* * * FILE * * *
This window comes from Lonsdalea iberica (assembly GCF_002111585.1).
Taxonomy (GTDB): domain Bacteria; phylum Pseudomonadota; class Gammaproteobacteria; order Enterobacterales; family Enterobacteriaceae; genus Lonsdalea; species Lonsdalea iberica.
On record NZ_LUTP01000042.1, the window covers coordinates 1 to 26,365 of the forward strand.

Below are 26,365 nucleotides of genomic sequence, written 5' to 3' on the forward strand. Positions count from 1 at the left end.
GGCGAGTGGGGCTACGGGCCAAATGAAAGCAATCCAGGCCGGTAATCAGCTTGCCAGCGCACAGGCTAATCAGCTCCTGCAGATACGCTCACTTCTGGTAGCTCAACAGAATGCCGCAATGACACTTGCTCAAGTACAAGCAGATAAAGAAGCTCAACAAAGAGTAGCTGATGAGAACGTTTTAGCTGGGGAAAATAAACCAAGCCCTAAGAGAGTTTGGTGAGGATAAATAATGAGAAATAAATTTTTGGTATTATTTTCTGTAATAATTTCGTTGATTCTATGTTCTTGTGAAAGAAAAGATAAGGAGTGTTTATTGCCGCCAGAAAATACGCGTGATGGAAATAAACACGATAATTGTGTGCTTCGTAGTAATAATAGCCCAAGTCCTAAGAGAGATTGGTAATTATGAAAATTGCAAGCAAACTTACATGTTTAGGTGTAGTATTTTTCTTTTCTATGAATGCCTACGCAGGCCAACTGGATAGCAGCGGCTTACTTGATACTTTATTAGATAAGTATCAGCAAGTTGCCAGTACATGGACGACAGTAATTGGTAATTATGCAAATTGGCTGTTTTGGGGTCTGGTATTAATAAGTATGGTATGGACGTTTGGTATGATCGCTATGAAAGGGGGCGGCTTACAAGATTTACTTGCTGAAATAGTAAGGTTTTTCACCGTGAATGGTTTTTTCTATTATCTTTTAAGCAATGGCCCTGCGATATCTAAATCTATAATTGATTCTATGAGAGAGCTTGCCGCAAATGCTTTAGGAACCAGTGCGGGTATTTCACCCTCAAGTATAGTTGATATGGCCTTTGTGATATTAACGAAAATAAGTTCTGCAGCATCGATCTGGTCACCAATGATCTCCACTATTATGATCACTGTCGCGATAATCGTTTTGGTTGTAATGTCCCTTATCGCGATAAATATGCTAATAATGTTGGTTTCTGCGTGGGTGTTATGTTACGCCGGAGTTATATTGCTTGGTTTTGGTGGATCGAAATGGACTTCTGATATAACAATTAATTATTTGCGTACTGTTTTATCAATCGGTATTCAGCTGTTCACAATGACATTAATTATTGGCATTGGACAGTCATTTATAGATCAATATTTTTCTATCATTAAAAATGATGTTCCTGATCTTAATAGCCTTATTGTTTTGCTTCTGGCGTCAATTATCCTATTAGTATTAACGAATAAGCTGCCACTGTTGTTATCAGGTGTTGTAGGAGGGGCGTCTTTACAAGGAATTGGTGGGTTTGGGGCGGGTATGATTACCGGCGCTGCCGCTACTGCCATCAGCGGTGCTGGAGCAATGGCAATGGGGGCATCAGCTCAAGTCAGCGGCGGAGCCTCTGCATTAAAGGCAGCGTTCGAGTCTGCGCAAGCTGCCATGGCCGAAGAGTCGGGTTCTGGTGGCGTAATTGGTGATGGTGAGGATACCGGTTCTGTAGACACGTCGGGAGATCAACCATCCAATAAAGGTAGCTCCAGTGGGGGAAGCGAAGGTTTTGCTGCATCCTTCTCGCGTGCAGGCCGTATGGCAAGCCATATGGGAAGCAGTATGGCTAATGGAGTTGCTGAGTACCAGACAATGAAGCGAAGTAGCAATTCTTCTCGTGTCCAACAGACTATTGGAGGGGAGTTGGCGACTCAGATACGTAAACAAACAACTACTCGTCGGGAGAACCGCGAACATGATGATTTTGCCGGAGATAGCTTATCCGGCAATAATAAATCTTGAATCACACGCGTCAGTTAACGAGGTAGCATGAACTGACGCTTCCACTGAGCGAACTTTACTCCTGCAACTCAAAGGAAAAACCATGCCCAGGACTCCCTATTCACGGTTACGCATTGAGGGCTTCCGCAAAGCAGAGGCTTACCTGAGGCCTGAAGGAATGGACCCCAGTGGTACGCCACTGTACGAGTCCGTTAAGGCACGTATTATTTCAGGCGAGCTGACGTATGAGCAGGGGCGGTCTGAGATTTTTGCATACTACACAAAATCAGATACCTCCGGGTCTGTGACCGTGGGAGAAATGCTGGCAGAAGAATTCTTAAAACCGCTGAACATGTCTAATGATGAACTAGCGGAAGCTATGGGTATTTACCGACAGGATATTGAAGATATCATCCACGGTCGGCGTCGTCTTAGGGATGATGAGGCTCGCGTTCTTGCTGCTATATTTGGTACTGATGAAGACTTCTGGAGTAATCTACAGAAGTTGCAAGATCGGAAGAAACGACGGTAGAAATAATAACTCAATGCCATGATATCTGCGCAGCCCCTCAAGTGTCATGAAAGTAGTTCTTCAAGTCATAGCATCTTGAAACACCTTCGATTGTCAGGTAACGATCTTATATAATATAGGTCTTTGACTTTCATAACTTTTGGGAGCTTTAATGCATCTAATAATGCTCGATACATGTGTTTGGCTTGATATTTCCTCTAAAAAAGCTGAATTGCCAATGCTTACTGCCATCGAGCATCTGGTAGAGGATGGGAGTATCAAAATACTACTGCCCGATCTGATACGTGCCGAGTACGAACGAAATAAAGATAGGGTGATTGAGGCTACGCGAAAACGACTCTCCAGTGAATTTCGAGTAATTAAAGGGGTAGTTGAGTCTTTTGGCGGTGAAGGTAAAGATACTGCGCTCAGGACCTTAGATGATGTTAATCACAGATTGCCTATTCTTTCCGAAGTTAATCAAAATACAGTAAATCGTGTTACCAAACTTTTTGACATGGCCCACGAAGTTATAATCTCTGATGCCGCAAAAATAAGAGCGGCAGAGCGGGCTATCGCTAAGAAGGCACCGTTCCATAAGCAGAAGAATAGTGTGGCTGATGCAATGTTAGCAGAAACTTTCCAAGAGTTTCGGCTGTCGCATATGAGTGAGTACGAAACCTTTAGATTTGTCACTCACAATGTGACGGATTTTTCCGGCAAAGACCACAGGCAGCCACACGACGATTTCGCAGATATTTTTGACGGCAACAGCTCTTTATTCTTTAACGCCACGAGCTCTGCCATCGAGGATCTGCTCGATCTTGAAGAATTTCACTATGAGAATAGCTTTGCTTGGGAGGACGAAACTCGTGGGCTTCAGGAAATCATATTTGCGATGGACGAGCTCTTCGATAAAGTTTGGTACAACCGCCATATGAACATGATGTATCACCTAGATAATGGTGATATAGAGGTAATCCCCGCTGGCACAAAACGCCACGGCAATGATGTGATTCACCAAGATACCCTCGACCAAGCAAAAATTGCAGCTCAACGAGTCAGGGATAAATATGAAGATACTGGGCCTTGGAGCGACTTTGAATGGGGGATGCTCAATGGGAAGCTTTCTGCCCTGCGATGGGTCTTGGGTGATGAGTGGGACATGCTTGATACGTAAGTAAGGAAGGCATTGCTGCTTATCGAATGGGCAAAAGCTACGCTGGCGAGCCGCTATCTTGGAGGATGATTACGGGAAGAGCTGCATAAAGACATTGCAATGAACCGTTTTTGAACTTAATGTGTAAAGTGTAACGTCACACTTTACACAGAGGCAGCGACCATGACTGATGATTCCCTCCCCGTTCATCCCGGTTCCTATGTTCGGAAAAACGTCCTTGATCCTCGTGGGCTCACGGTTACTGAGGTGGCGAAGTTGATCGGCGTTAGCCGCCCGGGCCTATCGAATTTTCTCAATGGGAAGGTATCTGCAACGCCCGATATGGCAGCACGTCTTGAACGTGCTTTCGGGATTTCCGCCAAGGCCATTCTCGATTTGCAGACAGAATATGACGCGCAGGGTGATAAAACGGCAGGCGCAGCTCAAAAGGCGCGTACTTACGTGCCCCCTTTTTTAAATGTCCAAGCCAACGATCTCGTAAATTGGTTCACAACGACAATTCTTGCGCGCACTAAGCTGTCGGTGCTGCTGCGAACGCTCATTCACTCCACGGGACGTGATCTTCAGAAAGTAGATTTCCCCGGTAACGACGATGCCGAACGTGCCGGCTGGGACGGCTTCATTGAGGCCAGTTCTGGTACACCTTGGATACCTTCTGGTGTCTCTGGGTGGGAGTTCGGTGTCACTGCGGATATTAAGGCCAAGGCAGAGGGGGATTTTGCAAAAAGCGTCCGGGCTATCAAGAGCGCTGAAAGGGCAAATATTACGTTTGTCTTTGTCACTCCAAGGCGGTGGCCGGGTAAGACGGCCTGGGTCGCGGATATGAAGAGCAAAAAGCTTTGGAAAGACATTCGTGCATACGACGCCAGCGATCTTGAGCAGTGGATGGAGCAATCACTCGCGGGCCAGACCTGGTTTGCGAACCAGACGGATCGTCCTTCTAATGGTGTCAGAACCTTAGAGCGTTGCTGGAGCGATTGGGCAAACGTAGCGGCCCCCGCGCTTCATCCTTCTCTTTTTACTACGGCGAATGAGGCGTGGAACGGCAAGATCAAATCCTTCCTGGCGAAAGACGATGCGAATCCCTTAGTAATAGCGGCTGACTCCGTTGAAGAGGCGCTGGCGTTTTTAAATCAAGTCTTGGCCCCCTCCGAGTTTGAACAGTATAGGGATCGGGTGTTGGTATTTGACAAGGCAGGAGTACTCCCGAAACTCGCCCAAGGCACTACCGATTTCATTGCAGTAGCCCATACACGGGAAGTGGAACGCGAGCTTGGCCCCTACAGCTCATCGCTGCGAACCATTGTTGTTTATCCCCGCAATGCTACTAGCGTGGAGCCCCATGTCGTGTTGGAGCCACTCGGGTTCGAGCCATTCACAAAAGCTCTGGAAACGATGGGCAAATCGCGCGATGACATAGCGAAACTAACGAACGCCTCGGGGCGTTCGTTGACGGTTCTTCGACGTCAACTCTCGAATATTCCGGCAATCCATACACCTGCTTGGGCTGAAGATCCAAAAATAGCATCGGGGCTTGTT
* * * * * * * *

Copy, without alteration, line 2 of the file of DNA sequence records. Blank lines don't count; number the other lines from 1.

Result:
Taxonomy (GTDB): domain Bacteria; phylum Pseudomonadota; class Gammaproteobacteria; order Enterobacterales; family Enterobacteriaceae; genus Lonsdalea; species Lonsdalea iberica.